The form of Saturnas’ race at Christmas was strong, and the time was quick. Maybe I’ve played it safe, siding with the form horse over the potentials, but you have to have some rationale behind your decisions.
It was the same with the race before (the Juvenile Hurdle). When you look at our novices this year, that seems to be the trend. Airlie Beach had the experience when she won the Royal Bond, Saturnas had more experience than Riven Light when he won at Christmas, Livelovelaugh had more experience than Aussie Reigns when winning on Thursday at Thurles, Asthuria had more experience than Pravalaguna last weekend, and Let’s Dance had more experience than our other horses the week before. It just seems to be that way. Maybe it has taken me too long to cotton on, and the ship has sailed, but that’s the way I’m thinking.
Willie runs two in the Flogas Novice Chase, but there was no choice as, obviously, Barry (Geraghty) rides Bleu Et Rouge. I ride Bellshill, a horse I’ve always thought a lot of, and he’s in good order. He won his beginners’ chase well and was very good at Christmas in Limerick, but this is a better race.
A Toi Phil was a good winner of the Leopardstown Chase, but Balko Des Flos is turning out quickly after running over three miles. Bleu Et Rouge surprised me when he departed so early in the Arkle at this track, but seems to be in really good order at home. Disko and Our Duke are both stayers, and there wasn’t much between them in the two-and-a-half-mile Grade 1 here at Christmas, but I like Bellshill a lot and think he will go close.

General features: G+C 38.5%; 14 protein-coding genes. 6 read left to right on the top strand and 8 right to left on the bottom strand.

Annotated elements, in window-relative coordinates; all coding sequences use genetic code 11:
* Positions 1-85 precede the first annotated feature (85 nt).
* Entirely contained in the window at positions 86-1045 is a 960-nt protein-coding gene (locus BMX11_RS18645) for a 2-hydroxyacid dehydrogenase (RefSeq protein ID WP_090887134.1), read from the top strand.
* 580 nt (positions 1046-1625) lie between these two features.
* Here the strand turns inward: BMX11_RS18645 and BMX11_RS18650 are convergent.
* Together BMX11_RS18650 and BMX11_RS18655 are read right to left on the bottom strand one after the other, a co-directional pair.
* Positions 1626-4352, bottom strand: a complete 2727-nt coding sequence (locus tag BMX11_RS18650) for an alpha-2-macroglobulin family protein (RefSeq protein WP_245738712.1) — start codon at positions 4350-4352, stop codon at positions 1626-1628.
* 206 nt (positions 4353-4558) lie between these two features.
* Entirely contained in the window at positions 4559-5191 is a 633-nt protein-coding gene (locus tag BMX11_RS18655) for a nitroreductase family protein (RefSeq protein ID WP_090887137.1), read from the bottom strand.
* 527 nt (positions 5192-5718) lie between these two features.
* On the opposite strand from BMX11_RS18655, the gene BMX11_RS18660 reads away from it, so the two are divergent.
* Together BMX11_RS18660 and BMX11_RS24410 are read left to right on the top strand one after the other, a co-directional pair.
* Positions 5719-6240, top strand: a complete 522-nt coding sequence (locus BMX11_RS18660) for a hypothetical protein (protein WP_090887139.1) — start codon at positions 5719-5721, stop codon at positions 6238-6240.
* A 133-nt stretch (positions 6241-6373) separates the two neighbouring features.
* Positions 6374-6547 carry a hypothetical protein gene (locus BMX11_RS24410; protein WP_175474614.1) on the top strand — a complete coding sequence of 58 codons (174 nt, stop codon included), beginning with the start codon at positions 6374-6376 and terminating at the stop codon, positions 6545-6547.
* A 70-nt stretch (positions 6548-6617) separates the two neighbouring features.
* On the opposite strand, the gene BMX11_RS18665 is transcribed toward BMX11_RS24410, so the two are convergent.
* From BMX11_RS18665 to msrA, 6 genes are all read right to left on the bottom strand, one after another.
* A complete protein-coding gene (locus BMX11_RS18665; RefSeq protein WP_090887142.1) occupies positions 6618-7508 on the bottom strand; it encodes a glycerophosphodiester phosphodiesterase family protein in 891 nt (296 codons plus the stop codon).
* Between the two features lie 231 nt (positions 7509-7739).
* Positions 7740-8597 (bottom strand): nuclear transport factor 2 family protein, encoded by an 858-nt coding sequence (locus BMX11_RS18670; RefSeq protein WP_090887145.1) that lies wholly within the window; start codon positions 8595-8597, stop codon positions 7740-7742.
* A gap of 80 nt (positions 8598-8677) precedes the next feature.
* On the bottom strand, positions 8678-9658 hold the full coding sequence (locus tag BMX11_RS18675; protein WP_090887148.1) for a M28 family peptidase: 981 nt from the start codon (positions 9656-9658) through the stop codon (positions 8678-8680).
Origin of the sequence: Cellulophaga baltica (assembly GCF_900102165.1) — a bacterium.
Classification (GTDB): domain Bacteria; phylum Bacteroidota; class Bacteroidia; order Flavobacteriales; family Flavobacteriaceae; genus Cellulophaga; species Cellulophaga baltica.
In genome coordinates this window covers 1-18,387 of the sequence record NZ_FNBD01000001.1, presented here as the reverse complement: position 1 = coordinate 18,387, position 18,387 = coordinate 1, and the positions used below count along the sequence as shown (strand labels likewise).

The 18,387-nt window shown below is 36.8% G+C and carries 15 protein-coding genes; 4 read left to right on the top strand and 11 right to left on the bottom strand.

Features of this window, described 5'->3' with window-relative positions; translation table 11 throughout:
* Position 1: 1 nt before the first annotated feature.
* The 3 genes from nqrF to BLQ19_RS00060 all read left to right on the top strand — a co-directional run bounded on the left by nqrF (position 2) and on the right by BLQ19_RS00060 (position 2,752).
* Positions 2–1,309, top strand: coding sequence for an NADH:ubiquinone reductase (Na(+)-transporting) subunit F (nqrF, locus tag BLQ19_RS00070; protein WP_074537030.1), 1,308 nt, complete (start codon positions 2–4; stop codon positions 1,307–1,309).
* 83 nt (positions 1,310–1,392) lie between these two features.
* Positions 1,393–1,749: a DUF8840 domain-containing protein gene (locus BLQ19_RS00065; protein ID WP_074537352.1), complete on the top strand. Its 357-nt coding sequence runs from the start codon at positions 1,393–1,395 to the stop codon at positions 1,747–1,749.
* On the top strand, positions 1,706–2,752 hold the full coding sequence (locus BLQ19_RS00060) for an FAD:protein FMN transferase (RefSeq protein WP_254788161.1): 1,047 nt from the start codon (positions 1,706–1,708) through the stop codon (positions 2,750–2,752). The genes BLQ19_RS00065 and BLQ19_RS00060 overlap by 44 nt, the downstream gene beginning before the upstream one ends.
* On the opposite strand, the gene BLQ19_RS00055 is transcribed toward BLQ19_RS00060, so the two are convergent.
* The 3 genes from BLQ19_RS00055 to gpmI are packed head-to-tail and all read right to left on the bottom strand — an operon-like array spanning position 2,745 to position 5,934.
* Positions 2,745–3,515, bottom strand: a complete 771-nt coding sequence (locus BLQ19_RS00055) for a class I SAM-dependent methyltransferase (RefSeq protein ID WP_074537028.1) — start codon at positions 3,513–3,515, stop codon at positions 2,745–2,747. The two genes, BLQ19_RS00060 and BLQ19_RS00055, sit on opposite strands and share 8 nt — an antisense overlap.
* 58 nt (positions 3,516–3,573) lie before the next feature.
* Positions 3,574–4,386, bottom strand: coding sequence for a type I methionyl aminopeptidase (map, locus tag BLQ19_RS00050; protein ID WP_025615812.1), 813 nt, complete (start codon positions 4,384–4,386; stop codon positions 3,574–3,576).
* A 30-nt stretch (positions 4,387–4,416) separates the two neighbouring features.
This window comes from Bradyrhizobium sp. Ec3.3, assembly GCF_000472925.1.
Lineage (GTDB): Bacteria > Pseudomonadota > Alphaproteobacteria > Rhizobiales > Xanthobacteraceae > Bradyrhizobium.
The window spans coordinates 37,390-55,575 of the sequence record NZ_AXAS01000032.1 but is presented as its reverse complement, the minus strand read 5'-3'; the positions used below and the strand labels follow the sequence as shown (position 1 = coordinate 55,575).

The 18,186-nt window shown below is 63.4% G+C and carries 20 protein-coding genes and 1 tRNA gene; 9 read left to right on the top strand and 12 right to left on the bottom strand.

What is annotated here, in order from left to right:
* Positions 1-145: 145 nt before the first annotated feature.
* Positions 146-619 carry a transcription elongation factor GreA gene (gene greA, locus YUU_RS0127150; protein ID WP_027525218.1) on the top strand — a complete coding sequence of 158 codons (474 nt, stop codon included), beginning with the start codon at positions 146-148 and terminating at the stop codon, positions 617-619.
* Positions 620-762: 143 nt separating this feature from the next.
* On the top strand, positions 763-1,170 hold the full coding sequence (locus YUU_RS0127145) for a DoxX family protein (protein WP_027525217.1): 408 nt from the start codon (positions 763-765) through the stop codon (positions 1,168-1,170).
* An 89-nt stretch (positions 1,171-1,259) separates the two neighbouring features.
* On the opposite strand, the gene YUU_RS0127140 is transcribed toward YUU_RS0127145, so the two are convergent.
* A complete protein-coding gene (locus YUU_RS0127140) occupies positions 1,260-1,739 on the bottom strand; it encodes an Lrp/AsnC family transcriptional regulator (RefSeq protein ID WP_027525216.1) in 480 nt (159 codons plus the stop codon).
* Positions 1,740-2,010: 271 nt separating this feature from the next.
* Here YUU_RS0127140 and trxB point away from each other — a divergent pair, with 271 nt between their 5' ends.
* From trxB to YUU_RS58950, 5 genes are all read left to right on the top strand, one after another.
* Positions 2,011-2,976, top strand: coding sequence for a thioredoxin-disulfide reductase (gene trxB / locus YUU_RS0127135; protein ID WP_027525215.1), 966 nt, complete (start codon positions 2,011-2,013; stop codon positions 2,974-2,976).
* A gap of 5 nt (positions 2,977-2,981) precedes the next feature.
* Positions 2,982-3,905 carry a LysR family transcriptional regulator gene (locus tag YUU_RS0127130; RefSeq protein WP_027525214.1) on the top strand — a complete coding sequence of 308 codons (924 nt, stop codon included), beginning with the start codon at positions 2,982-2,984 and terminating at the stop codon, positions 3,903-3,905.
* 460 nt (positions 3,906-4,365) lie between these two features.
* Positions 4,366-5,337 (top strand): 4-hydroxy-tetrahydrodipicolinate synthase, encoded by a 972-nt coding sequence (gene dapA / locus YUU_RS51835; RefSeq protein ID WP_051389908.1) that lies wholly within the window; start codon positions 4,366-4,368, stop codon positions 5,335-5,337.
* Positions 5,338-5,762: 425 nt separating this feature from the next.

I’ve known for a little while, looking at the entries, that I was going to be sitting out the Irish Gold Cup. As for who wins the race, a lot will depend on the ground and the pace of the race.
If it’s wet, you’d have to fancy Don Poli, but if it stays dry that will help dual winner Carlingford Lough. Sizing John is probably the dark horse, while Empire Of Dirt was a good winner of the Troytown and that race has worked out really well. It’s hard to call, but will make interesting viewing.
Dad runs Foxrock in the Hunter Chase. On The Fringe is the one they all have to beat, but Foxrock might have a fitness edge over him. Dad’s happy with him, and hopefully he’ll go well.
Willie runs Voix Des Tiep in the bumper. He’s not the biggest horse in the world, but he does things nicely at home. This is always a hot bumper, but hopefully he’ll go well.
There’s great racing this afternoon in Newbury, with Altior versus Fox Norton, Bristol De Mai versus Native River, and the Betfair Hurdle, in which a lot of novices are taking their chances in a handicap. They should be informative as far as the Cheltenham Festival is concerned, and I’ll certainly be keeping an eye on the action.
ITBA request a complete non-starter
I was reading some of the points which came out of the Irish Thoroughbred Breeders’ Association (ITBA) seminar this week, and I found it almost laughable that they are looking for five-days’ notice for a random inspection from the Department of Agriculture. The breeding industry and the racing industry need to be on the same sheet. Looking for five-days’ notice for a spot-check is liking ringing the guards and asking where the checkpoints are before you get into the car with no tax, no insurance, and two pints on you. It beggars belief that you could even ask for that. For anyone with nothing to hide, spot-checks won’t bother them.